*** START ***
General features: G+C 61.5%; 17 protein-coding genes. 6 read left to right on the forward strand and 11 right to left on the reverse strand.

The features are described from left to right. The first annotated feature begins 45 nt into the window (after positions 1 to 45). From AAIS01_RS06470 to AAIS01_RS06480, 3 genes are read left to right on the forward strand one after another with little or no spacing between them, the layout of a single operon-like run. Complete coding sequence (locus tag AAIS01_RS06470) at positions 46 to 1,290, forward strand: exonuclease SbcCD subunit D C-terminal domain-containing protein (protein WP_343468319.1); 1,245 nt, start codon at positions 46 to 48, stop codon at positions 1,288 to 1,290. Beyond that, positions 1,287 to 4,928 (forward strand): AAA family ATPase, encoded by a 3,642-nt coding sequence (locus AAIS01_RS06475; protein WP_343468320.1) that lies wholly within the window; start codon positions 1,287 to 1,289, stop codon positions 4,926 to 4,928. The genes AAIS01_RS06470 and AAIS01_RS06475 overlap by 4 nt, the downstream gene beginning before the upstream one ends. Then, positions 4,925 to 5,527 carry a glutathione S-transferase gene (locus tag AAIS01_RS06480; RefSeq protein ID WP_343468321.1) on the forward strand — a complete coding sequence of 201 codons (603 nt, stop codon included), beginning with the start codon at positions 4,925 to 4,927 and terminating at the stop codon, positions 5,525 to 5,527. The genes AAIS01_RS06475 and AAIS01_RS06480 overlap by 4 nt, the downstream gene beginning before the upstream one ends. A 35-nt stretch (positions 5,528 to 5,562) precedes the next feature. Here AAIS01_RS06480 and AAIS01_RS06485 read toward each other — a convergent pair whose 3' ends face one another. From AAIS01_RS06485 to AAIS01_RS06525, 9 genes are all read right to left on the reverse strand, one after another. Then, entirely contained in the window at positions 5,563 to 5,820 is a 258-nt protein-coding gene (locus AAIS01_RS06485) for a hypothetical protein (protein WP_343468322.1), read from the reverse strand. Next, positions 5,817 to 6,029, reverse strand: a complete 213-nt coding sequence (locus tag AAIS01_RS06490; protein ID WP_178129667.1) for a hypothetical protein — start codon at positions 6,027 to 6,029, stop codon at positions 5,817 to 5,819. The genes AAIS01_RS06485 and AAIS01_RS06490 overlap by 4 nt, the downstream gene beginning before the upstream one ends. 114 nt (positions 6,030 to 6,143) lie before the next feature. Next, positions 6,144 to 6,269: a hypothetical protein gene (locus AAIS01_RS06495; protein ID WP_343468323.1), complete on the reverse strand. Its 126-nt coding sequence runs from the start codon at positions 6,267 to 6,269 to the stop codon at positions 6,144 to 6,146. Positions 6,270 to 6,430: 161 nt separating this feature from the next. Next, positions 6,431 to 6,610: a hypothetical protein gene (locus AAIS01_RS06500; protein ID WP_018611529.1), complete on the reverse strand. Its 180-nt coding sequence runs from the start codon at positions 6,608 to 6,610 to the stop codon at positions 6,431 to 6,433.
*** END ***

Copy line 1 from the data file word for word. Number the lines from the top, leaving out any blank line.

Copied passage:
General features: G+C 61.5%; 17 protein-coding genes. 6 read left to right on the forward strand and 11 right to left on the reverse strand.